Every relationship starts when two strangers connect for the first time and engage in conversation. In online marketing, that conversation typically begins on a website product page or landing page after a potential customer has conducted a specific search on Google (other search engines are available) or clicked on a link on a piece of content or social network.
From that initial click, marketers can learn a lot about their potential customer’s buying habits. In the seconds it takes to leap from a search engine to a website, we already know what products or services our visitors are interested in. So why not use this information to tailor the buying experience for that specific customer? Dynamic content allows marketers to do precisely that.
What is Dynamic Content?
Dynamic content is highly personalized content crafted to individual users’ specific needs and interests. This personalized content can be delivered online via a website based on previous engagement and triggered by cookies and/or an account login.
Dynamic content can also be delivered via email as part of a sophisticated marketing automation campaign. These emails can be triggered by specific engagements on your website, social media channels, email campaigns or other customer touchpoints.
Dynamic content sounds complicated, but it doesn’t have to be. It could be as simple as addressing your website visitors or email subscribers by their name or delivering content based on easily defined criteria such as the customer’s geographic location or previous engagements.
As with all marketing strategies, taking your first steps towards dynamic content can often be the hardest. However, once you’ve taken those first steps, you’ll want to do more and optimize your campaigns accordingly.
Online Buyers Love Dynamic Content
Dynamic content helps vast eCommerce businesses offer the kind of personal service that customers would normally only expect from a much smaller enterprise. Within just a few clicks, that eCommerce site can start gathering information about its customers’ preferences to ensure that every subsequent visit offers a more relevant shopping experience. It’s the digital marketing equivalent of a department store displaying only the most appropriate products to customers from the moment they walk in the front door — an impossible task.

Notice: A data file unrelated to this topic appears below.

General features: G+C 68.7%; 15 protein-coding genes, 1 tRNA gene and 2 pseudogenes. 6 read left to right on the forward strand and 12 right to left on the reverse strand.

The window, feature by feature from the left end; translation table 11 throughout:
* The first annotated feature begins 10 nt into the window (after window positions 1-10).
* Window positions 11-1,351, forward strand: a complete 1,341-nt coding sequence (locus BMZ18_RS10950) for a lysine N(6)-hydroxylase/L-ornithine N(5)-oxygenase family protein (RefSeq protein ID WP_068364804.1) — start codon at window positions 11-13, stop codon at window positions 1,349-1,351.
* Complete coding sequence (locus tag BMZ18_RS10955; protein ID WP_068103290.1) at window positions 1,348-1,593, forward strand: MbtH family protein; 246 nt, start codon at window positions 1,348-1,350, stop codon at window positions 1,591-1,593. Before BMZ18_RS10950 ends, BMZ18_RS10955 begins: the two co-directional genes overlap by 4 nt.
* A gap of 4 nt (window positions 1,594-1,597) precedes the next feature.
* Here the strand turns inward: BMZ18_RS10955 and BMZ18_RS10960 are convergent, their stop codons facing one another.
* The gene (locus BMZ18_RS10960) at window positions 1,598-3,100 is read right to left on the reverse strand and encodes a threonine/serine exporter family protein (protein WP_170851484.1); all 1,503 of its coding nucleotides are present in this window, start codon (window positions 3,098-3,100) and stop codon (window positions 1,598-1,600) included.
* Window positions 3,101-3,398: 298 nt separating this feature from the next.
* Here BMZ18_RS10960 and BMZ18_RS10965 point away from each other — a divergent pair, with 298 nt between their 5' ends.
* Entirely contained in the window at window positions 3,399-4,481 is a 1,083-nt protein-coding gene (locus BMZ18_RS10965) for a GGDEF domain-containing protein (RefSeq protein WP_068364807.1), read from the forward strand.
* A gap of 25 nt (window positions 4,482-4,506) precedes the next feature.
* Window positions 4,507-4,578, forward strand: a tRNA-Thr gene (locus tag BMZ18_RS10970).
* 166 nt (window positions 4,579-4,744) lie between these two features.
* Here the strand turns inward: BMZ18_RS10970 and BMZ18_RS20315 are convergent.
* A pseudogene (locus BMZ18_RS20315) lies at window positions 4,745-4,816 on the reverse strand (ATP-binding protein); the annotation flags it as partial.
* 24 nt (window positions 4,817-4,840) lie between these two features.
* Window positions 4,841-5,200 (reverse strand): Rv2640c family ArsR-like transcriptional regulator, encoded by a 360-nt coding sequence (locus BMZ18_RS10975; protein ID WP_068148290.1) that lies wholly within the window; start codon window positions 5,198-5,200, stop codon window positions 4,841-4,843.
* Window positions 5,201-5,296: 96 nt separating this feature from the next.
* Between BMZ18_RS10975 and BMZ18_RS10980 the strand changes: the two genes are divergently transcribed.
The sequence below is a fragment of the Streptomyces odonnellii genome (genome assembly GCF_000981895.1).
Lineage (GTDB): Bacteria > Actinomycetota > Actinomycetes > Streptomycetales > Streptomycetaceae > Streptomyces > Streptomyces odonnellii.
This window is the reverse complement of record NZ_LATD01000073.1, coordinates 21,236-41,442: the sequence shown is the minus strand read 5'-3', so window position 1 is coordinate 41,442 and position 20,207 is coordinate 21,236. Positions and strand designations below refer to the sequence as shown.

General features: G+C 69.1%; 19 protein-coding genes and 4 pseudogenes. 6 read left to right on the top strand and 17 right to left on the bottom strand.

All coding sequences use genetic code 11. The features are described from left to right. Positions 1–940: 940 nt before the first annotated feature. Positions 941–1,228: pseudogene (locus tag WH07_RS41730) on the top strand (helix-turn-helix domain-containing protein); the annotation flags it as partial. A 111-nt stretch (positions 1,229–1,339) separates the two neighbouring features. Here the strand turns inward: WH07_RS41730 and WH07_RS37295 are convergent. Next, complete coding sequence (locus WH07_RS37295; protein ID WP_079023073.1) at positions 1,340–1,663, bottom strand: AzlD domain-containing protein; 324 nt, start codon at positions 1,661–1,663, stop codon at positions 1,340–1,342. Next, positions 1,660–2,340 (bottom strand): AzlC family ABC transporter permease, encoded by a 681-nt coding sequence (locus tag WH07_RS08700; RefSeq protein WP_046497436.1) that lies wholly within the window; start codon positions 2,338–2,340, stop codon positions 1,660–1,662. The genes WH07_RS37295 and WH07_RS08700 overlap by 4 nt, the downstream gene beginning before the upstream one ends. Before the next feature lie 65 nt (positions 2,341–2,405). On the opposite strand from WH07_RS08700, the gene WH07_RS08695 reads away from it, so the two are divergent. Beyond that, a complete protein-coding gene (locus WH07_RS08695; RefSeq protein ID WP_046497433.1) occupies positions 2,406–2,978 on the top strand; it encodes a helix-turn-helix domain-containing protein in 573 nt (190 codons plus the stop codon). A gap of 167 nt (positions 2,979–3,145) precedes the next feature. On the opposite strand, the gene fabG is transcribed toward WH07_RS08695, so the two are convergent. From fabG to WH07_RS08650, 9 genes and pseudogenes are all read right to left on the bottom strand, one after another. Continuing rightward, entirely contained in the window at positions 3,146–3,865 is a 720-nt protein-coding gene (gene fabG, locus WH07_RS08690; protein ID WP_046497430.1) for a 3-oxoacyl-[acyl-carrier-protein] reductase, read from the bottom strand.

This strategy helps eCommerce sites serve an incredibly diverse audience with an extremely focused message.
For example, if a potential customer visited an online sports store looking for new running shoes, the retailer would know on subsequent visits, they should present items that are only relevant to that customers’ interest. The most obvious dynamic content strategy would be to display similar running shoes until a purchase has been made. Once that business has been secured, the strategy could then shift to other lines of running apparel and accessories. Because birds of a feather flock together, a more sophisticated approach might include displaying items similar customers have purchased.
Suddenly, that vast, faceless online store full of thousands of irrelevant SKUs seems like a very familiar place, tailored to the individual customer’s needs.
Dynamic Content Works for B2B Audiences Too
Dynamic content isn’t just a powerful B2C marketing tool for online retailers. This personal experience can easily be adapted for B2B marketers and content-led sites. It’s simply a case of getting to know your website visitors and using dynamic content to place the right content in front of the right person at the right time.
In many ways, this strategy is the perfect illustration of something emfluence highlights in our own marketing with the tag line: “One-to-one, and then some”.
Building Better Online Relationships with Dynamic Email
Online relationships get better with time. Those initial “conversations” that allow marketers to dynamically deliver site content based on previous engagements become supercharged the moment a visitor becomes a subscriber or a customer.
This is the moment the visitor has given you permission to address them by name and send regular communications via email. This permission means that as an online marketer, you can continue your relationship in the customers’ own territory and not just on your website. This means we can “push” as well as “pull” and are no longer at the mercy of our visitors’ habits. In short, we can steer the conversation.
While it’s not unusual for marketers to refer to our email campaigns as being part of a conversation, adding dynamic content can make that conversation seem more focused, targeted and, dare I say, more intelligent and more personal. And when marketing campaigns appear more intelligent and personal, who can resist them?
Old School Marketing Skills Still Apply
While dynamic content might appear very new and exciting, it will still require a considerable investment in old school marketing skills to create all the dynamic elements to feed your campaigns.
As has always been the case, the most successful marketers will be the ones who take the time to understand their clients’ problems and set clear objectives to resolve them. Invest in this basic strategy first, and your dynamic content will (almost) write itself.
Dynamic content doesn’t have to be an “all or nothing” strategy. You can start by adding simple dynamic elements to your campaigns and serve static content when other elements aren’t yet available. Isn’t this what successful marketing is all about—looking for those marginal gains?
Do you need help getting more personal with your dynamic content? Contact us today at email@example.com.